TUNIS, Tunisia — Two gunmen rushed from the beach into a hotel in the Tunisian resort town of Sousse Friday, killing at least 27 people and wounding six others in the latest attack on the North African country's key tourism industry, the Interior Ministry said.
Wielding Kalashnikovs, the gunmen entered the Imperial Marhaba hotel from the beach, said Interior Ministry spokesman Mohammed Ali Aroui said. Security forces responded, killing one of the attackers, while the hunt for the second attacker is still ongoing, he said.
"A terrorist infiltrated the buildings from the back before opening fire on the residents of the hotel, including foreigners and Tunisians," he told the state news agency.
There were no details about the nationalities of the victims, but during the holy month of Ramadan Tunisia's Muslim population is less likely to go the beach, so those there would have been predominantly foreign tourists. Local radio said most of the dead were German or British.
The rampage followed two other terror attacks Friday in France and in Kuwait City. The Islamic State group claimed responsibility for an attack at a Shiite mosque in Kuwait City that killed at least 16 people, while a man with ties to Islamic radicals rammed a car into a gas factory in southeastern France, where a severed head was also found on a post at the entrance.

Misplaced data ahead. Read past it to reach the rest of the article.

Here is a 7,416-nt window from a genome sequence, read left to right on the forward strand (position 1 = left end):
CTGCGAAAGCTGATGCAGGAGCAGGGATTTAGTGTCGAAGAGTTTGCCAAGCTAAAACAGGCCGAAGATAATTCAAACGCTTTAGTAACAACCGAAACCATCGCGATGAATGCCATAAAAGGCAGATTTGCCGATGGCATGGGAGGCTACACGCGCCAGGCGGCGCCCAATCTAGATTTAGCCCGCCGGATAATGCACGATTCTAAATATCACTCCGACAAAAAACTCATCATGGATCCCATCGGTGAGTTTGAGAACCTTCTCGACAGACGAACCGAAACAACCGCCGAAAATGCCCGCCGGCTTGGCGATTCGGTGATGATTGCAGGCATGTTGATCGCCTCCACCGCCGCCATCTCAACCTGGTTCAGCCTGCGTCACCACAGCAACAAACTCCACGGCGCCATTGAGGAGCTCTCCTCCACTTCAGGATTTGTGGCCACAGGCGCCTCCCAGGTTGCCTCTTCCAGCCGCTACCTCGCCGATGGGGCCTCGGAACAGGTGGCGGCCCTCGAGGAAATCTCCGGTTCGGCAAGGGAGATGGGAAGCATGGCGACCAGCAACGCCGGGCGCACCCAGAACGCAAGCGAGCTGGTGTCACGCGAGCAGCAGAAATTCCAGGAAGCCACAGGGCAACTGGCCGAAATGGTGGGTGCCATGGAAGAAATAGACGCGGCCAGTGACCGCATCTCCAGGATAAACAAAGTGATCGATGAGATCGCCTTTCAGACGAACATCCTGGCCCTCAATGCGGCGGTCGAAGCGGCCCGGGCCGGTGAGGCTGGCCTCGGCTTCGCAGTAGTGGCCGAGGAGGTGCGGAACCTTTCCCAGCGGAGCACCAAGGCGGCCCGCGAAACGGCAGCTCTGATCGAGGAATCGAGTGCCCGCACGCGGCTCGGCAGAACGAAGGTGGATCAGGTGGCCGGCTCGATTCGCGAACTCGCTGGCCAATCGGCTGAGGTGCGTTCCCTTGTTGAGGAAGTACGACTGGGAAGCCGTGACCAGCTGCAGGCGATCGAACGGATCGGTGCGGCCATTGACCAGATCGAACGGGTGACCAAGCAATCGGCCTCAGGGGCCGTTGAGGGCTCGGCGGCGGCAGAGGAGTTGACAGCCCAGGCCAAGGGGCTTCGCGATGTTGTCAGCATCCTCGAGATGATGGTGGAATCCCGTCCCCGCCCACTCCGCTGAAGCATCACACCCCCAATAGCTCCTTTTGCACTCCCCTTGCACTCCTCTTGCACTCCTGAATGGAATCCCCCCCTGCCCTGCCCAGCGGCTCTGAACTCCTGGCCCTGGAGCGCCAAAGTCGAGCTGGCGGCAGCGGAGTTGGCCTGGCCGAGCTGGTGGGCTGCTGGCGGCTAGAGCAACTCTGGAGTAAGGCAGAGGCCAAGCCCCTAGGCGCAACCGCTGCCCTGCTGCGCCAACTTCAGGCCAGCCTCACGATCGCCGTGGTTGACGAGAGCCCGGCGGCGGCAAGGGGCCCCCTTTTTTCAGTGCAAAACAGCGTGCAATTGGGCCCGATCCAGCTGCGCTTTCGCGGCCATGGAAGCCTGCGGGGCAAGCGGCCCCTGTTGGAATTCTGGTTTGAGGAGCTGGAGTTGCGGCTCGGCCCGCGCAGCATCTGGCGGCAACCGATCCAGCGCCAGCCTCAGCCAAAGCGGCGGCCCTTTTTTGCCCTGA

British tourist Gary Pine told Sky News his son saw someone who got shot at the resort in Tunisia.
"There was a mass exodus off the beach," he said, adding guests at his hotel were first told to lock themselves in their rooms, and later to gather in the lobby.
Elizabeth O'Brien, an Irish tourist on holiday with her two sons, told Irish Radio she was on the beach when she heard what she initially thought was fireworks.
"I thought 'oh my God, it sounds like gunfire', so I just ran to the sea to my children and grabbed our things," she said, before fleeing to her hotel room.
Since overthrowing its secular dictator in 2011, Tunisia has been plagued by terror attacks — though only recently have they targeted the vital tourism sector.
In March, two gunmen attacked the national museum in Tunis killing at least 22 people, all but one tourists.
A group pledging allegiance to the radical Islamic State group claimed that attack and has promised more in Tunisia.
Tourism is a major part of the Tunisian economy, especially in coastal resorts like Sousse and it suffered in the aftermath of the 2011 revolution.
With a return to stability and new elections in late 2014 it was slowly recovering, until the attack on the Bardo museum. The effect from that weighed on tourism receipts again: income from tourism in the first five months of 2015, was 15 percent less than the previous year.
Spanish Prime Minister Mariano Rajoy confirmed that one of the two beachside hotels where tourists were shot in Tunisia is owned by the Spanish company RIU.
The company's media office said RIU's board of directors was holding an emergency meeting following the attack.